1849 to the early 1870s – Women Among First Smithsonian Weather Observers
The first weather observations were recorded at Jackson on June 1, 1849 by female students of Mrs. Susan S. Oakley at the Oakland (Ladies) Institute. The first form submitted (August 1849) was accompanied by a document stating: “Extract from the Meteorological Journal Kept by the Young Ladies of the First-Class at the Oakland Institute, Jackson Mississippi.” The goal of the school staff was to “devote their attention to imparting a well grounded English education, a knowledge of ancient and modern Languages, the Sciences, Music, and all the accomplishments desirable in polite life.” Smithsonian records stated the observations were taken from 1849 through 1852. However, based on the NCDC database, students at the Oakland Institute took weather observations at least through August 1854. The Oakland Institute was located on North West Street, just north of the intersection with Mississippi Street. The observations were part of the Smithsonian Institution Program. The Smithsonian Institution supplied weather instruments and established an extensive observation network. Observations were submitted by telegraph to the Smithsonian, where weather maps were created. Various Smithsonian observers took weather observations at Jackson sporadically through the 1850s into the early 1870s, including those taken at Mississippi College during the period from 1870 to 1871.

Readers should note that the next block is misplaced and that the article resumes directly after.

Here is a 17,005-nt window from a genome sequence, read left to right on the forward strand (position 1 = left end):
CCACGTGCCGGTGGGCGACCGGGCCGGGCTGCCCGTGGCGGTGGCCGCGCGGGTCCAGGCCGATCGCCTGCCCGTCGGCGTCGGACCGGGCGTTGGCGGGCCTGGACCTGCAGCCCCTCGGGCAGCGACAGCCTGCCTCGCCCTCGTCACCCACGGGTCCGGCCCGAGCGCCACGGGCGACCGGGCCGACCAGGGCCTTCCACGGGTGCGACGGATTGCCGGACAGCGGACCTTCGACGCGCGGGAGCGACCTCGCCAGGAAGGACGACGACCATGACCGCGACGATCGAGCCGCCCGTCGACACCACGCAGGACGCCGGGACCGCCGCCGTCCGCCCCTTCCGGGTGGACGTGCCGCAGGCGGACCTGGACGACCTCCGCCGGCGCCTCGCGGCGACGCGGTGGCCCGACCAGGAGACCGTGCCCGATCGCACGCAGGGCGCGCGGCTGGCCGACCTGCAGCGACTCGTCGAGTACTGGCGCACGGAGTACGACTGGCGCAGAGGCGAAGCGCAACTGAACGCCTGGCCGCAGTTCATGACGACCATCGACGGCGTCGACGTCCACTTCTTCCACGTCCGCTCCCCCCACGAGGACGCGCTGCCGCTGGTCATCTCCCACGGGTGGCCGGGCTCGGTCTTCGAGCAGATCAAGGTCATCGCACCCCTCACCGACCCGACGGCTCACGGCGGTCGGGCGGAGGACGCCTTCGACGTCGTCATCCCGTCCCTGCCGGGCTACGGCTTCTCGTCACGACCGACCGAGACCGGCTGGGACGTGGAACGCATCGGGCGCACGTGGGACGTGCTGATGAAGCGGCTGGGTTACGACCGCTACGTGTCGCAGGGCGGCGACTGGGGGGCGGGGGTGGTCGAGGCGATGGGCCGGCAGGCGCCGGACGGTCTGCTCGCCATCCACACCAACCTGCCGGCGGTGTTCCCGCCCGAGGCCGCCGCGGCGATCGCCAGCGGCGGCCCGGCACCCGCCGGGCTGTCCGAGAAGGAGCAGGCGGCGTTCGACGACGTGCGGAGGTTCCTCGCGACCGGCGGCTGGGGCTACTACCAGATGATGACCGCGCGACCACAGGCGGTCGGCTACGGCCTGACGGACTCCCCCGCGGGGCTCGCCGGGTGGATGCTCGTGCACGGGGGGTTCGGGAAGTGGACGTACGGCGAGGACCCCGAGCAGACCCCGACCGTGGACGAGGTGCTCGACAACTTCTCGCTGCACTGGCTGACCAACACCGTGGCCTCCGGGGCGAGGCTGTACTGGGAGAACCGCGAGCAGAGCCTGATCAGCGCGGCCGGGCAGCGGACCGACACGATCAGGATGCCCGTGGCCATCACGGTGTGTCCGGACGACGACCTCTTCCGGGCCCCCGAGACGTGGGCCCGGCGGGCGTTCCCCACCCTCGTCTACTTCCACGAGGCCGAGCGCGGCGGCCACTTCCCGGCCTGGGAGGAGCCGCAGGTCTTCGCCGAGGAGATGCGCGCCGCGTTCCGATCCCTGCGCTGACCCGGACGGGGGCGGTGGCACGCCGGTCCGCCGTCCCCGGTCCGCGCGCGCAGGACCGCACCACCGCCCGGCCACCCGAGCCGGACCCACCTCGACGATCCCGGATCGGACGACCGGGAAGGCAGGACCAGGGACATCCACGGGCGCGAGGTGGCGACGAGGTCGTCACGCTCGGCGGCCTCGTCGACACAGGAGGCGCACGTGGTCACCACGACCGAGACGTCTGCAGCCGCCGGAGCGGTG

Harold Garthur Evans, a physician, kept a fairly detailed journal from 20 March 1854 through 1 April 1868. However, entries in the journal were not made every day and appeared to be tied to significant weather and/or agricultural events. Weather entries were subjective, e.g., “Slow rain this morning,” and “Windy from the southwest on of the heaviest rains that has fallen for four years. I am scraping cotton on the other side of the creek. The creek has not been as full but once before since I have lived here.” The exact location of Dr. Garthur’s observations could not be determined. However, a note found in the Mississippi Department of Archives and History states that Dr. Evans moved to Rankin County on December 31, 1849 and lived at Steen’s Creek in Rankin County. Steen’s Creek was located near Florence which is approximately 10 miles southeast of Jackson.
Much of this history is comprised of information from research done by Mr. Murray W. Smith, prepared in 1949 and Gary Grice, prepared on 2006.